A Solid Reentry into the Star Wars Saga
This is a spoiler free review of Star Wars Episode VII: The Force Awakens. I do realize how late this is, but I have a one year old. I vowed never to be that parent that takes their baby to a movie. The Force Awakens is a solid reentry into the series and manages to live up to the outrageous hype. However, it is let down by its many similarities to A New Hope and sometimes feels like a rehash of something we loved.
The Force Awakens does an excellent job of tugging at your nostalgia heartstrings. There was a swelling in my chest when Han and Chewie enter the Millenium Falcon for the first time. It was a joy to see the Falcon glide through the air evading TIE Fighters and to watch legions of Stormtroopers somehow manage to miss all their targets.
The film also benefits from having relatable and well rounded characters. The two main characters are Finn, a former Stormtrooper trying to escape the evil First Order, and Rey, a scavenger on the desert planet Jakku who just wants to be a pilot. These two characters have a great chemistry, especially Rey who delivers one liners with a perfect combination of timing and zest. Harrison Ford reprises his role as Han Solo and manages to combine his famous charm with a grim world weariness of an old man who’s seen and lost too much. Oscar Issac infuses a great deal of charisma in a small role as the ace pilot of the Resistance. Andy Serkis provides plenty of menace as Supreme Leader Snoke, this trilogy’s version of Emperor Palpatine.
However, the true burden lies on the shoulders of Adam Driver, who plays the film’s main villain, Kylo Ren. As we all know, the primary reason for the success of the original Star Wars trilogy was its villain Darth Vader. Darth Vader is a classic villain famous for his imposing voice and love of force choking both friend and foe alike. So my main question entering the film was will this film deliver a villain nearly as captivating and intimidating as Darth Vader?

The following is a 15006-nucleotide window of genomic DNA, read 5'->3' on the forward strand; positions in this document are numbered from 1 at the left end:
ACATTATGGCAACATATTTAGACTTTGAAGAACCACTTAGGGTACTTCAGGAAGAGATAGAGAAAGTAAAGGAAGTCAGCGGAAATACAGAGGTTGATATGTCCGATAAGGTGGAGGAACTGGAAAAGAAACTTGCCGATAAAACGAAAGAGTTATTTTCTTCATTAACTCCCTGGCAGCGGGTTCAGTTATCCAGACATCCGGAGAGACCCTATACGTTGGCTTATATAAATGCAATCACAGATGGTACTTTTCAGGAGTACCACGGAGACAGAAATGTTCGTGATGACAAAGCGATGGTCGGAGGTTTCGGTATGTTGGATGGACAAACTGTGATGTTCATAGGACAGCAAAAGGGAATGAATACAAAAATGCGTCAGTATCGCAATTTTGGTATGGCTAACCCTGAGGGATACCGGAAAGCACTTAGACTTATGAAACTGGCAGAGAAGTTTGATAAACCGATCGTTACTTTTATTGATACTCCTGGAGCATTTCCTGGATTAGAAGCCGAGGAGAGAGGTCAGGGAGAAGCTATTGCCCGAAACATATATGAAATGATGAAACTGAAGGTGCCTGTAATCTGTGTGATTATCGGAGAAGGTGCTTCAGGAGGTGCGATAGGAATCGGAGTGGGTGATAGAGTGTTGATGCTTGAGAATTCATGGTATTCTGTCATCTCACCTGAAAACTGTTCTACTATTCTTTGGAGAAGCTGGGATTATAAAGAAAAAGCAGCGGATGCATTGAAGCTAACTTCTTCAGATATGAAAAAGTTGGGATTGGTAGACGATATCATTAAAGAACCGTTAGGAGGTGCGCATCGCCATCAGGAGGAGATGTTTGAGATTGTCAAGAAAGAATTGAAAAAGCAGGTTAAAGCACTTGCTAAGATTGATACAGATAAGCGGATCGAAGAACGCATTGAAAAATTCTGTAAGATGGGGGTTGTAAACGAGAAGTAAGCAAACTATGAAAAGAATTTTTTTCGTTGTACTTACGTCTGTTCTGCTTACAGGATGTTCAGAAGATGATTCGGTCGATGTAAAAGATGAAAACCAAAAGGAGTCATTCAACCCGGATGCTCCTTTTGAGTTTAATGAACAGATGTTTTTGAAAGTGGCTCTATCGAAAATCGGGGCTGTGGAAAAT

Somewhat. Kylo Ren is a much less imposing physical force than Darth Vader was. While Darth Vader towered over his enemies and looked like he could pick them up and throw them across the room. Kylo Ren does not. Kylo Ren is more like a cornerback and Darth Vader a big middle linebacker. Despite that, Kylo Ren manages to be dangerous and the focus of every scene he is in. While having a slight frame, he reminded me of a coiled cobra, ready to lethally strike at any second. Also, his crossguard lightsaber is as awesome as I thought I would be. However, as the film moves along, Kylo Ren becomes more and more petulant and fearful. Although the film adequately explains this, it makes him less threatening. Part of the allure of Vader was his mysteriousness and unflinching devotion to the Dark Side. Even though, Kylo Ren’s fears and hesitancy are understandable, they make him a less compelling villain.
The action sequences are well done. Dog fights between TIE fighters and the Resistance X-Wings are exhilarating and breathtaking. The lightsaber battles strike a fine balance between the over-the-top choreography of the prequels and the slow moving duels of the original trilogy.
The film suffers from its slight aping of the first film, Star Wars IV: A New Hope. I’m fine with a few throwbacks, like the battle chess or the classic brag about the Kessler run. But you can’t base the structure of the film around it or have a nostalgic nod every five minutes. I understand J.J. Abrams wants to reassure us that this is in no way shape or form like the prequels, but there’s no need to hammer it home so much. The opening shot is of a gigantic ship, the plot centers around delivering a droid containing vital information, there’s a desert planet remarkably similar to Tatooine, etc. I can’t list anymore without possible spoilers but trust me when I say there are too many nods.
I absolutely recommend Star Wars: The Force Awakens to both old Star Wars fans and those who are just beginning their entry into the saga. It has tight well constructed plot, compelling characters, fantastic action sequences, and firmly sets itself as part of the universe I’d loved since I first watched the films when I was eight years old. The ending nicely sets it up for the future sequels. It is not a cliffhanger ending, but there are a lot of questions that you can discuss with friends and be happily wrong about when the next film comes out. The only flaw, and it is a minor one, is that it sometimes feels like J.J. Abrams is remixing A New Hope.
Battle Sequences 10/10
Climax and Conclusion: 9/10